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The Eichel Trade: Vegas' Cup-clincher, or Vegas' Icarus Moment?

The Golden Knights have defined their short NHL existence by mortgaging futures in risky moves to load up on star power. Will Jack Eichel be the final piece of a championship puzzle, or is this deal one gamble too many?

It was fall 2020, and Vegas Golden Knights owner Bill Foley was a guest on The Hockey News Podcast. We were discussing the seven-year, $61-million contract he’d approved to sign UFA defenseman Alex Pietrangelo that off-season and why the team had justified sacrificing a top-six forward in Paul Statsny and a top-four defenseman in Nate Schmidt to clear salary-cap space for Pietrangelo.

Foley used the term “pulling out all the stops.” He remained devoted as ever to “the six-year plan,” the promise he made to bring a Stanley Cup to Vegas within its first six seasons. The philosophy meant doing everything, truly everything, in the name of winning a championship in the present.

We had no idea how far the team would take its mantra back then. Months later, the Golden Knights had the conviction to throw a reigning Vezina Trophy winner overboard, trading beloved goaltender Marc-Andre Fleury to the Chicago Blackhawks for next to nothing in the name of excising his $7-million AAV from the payroll.

That move was perceived as preparation for pursuit of the one piece the Golden Knights desperately needed: a true, alpha-dog No. 1 center, whether it turned out to be Jack Eichel or Evgeny Kuznetsov or someone else. The correlation between Stanley Cups and having one or more horses up the middle has been undeniable throughout NHL history. The Golden Knights, knocking on the door of realizing Foley’s championship dream, knew they had to pay up for an elite pivot. With all due respect to the likes of William Karlsson and Chandler Stephenson, who profile more like rock-solid middle-six talents, Vegas had no bona fide first-liner, the type who could regularly crack the league's stop 10 in scoring.

Thursday’s announcement, then, that the Golden Knights had acquired Eichel and a 2023-third round pick from the Buffalo Sabres for center Peyton Krebs, right winger Alex Tuch, a 2022 first-round pick and a 2023 third-round pick wasn’t one we’d file under shocking. Sure, the Calgary Flames reportedly pursued Eichel hard with a series of offers that may or may or may not have been fictional, and the Carolina Hurricanes kicked the tires, but Vegas was always the logical landing spot. It had all the components necessary, the perfect synthesis of (a) desperate positional need, (b) available player-and-prospect capital and (c) an unrivalled willingness to gamble.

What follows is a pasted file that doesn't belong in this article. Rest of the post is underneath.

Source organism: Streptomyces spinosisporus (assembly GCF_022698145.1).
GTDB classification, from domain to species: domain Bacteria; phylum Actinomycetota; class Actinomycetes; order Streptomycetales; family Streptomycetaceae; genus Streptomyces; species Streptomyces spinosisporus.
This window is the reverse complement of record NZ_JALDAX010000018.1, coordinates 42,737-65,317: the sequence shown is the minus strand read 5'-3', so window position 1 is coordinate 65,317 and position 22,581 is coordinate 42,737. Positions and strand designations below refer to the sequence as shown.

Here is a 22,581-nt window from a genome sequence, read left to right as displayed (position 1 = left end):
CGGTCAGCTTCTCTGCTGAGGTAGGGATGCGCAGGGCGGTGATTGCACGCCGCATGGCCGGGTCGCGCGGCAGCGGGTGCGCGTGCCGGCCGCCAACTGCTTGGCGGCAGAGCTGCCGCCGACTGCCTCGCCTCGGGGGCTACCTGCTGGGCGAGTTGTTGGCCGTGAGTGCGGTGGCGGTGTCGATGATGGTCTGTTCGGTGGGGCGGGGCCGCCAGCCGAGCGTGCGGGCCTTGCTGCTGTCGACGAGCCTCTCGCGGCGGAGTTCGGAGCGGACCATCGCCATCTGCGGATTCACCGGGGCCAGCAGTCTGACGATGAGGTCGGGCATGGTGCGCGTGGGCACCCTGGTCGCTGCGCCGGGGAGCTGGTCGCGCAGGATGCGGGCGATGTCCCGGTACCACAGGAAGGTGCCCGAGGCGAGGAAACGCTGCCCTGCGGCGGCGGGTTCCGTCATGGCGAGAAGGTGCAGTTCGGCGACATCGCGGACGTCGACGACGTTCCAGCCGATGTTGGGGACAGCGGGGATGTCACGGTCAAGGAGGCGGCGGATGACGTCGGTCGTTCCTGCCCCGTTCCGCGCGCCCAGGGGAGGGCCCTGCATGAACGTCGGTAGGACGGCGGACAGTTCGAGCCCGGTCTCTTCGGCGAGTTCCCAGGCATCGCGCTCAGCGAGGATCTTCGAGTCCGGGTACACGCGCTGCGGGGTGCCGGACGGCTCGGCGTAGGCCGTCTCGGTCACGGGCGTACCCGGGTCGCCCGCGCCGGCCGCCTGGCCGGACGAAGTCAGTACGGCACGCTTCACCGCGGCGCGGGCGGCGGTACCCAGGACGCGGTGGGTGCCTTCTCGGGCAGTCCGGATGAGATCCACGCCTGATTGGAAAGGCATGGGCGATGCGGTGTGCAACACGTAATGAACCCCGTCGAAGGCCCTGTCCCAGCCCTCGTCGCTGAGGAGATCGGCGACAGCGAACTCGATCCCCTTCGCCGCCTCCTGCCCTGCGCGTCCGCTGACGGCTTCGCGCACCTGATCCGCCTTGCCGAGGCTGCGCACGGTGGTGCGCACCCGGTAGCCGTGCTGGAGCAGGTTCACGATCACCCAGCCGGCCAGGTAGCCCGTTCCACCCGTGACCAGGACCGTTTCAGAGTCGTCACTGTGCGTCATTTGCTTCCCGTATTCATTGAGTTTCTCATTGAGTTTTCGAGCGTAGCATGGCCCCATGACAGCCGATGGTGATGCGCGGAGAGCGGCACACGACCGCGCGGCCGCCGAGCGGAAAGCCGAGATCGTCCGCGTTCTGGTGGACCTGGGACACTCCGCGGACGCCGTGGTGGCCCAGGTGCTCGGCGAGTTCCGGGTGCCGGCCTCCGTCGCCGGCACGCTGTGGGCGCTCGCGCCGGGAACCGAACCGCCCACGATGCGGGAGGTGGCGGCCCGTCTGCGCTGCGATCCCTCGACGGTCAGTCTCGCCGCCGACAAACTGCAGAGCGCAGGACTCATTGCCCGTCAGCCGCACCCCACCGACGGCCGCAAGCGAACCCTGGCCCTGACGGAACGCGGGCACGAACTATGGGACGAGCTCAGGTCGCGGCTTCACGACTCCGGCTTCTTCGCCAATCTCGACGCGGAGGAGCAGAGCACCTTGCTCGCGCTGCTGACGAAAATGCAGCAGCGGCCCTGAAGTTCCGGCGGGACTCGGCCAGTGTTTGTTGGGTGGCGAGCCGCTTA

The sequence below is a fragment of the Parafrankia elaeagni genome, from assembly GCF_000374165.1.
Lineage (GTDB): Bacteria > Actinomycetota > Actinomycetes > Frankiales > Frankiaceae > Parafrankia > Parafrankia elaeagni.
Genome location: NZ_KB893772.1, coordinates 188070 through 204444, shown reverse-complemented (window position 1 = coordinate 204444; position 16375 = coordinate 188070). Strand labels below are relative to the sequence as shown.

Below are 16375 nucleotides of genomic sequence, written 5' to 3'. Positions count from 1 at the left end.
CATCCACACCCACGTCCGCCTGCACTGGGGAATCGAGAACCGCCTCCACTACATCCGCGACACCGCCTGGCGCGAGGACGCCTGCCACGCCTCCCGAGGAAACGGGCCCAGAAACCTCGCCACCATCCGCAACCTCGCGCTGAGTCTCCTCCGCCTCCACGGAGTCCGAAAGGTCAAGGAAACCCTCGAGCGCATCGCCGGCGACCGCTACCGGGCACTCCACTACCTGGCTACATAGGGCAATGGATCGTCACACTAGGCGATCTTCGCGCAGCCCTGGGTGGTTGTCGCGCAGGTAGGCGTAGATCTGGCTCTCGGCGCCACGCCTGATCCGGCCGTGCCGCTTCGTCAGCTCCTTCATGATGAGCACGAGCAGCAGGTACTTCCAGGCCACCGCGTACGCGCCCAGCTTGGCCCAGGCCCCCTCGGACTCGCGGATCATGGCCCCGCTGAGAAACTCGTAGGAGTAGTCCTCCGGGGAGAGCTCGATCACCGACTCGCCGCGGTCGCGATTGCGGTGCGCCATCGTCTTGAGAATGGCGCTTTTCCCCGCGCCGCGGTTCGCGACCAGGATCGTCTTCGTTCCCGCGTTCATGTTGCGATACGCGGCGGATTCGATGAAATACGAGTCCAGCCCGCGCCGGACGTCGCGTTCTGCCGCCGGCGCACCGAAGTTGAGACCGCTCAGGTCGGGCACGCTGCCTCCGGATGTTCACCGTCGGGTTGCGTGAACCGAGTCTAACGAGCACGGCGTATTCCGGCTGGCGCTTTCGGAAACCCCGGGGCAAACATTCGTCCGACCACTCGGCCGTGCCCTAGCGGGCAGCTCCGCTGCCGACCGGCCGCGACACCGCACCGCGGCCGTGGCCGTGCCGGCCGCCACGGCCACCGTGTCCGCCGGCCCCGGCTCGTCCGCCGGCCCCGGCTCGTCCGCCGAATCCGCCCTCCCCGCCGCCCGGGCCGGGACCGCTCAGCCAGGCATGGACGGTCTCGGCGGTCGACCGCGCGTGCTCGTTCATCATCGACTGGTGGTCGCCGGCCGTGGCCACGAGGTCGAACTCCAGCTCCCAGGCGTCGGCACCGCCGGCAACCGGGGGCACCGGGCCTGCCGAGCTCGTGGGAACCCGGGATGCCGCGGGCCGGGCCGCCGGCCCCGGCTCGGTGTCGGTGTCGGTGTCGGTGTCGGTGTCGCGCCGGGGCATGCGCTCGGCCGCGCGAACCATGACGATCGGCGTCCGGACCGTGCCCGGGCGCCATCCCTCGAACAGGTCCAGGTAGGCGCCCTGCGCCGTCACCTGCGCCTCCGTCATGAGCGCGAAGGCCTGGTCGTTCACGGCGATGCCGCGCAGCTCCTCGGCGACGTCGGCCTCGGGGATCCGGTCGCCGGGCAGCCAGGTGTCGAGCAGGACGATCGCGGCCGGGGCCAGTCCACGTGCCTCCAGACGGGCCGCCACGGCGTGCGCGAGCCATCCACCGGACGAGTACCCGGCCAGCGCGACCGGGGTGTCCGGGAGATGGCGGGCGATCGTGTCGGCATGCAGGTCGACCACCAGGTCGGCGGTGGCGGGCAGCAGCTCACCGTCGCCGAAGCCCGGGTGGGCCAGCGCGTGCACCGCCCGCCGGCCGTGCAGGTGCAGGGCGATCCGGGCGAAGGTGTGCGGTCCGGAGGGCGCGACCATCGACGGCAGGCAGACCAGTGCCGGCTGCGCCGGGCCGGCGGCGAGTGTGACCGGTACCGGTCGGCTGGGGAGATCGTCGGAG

Category (c) is what makes this franchise so interesting. The Golden Knights sure have injected the NHL with fun when it comes to player transactions. They behave like an NBA team. In Max Pacioretty, Eichel and Mark Stone, they will have crafted a fantasy-hockey first line exclusively via first-round-pick trades. How many more times can the Golden Knights scrape their future-assets barrel before there’s nothing left? Will we eventually start to see some diminishing returns on their gambles?

Let’s review their use of high-pedigree prospect capital. The Golden Knights have existed in the NHL for a little more than four years, and they’ve now traded six of the eight first-round picks in their history, including next summer's (conditional) pick:

2017 – Cody Glass, 6th overall (traded for Nolan Patrick)
2017 – Nick Suzuki, 13th overall (traded in Max Pacioretty deal)
2017 – Erik Brannstrom, 15th overall (traded in Mark Stone deal)
2018 – pick traded in Tomas Tatar deal
2019 – Peyton Krebs, 17th overall (traded in Jack Eichel deal)
2020 – Brendan Brisson, 29th overall
2021 – Zachary Dean, 30th overall
2022 – pick traded in Jack Eichel deal (top-10 protected)

In The Hockey News' Future Watch 2021 issue, our scouting panel of active NHL scouts and team executives graded the Golden Knights’ farm system 16th-best in the league, and that was with Kreb and Glass still on the team representing their 21-and-younger crop. The panel rated Krebs as the No. 18 team-affiliated prospect on the planet. Vegas’ next-highest player at the time, left winger Jack Dugan, ranked 76th.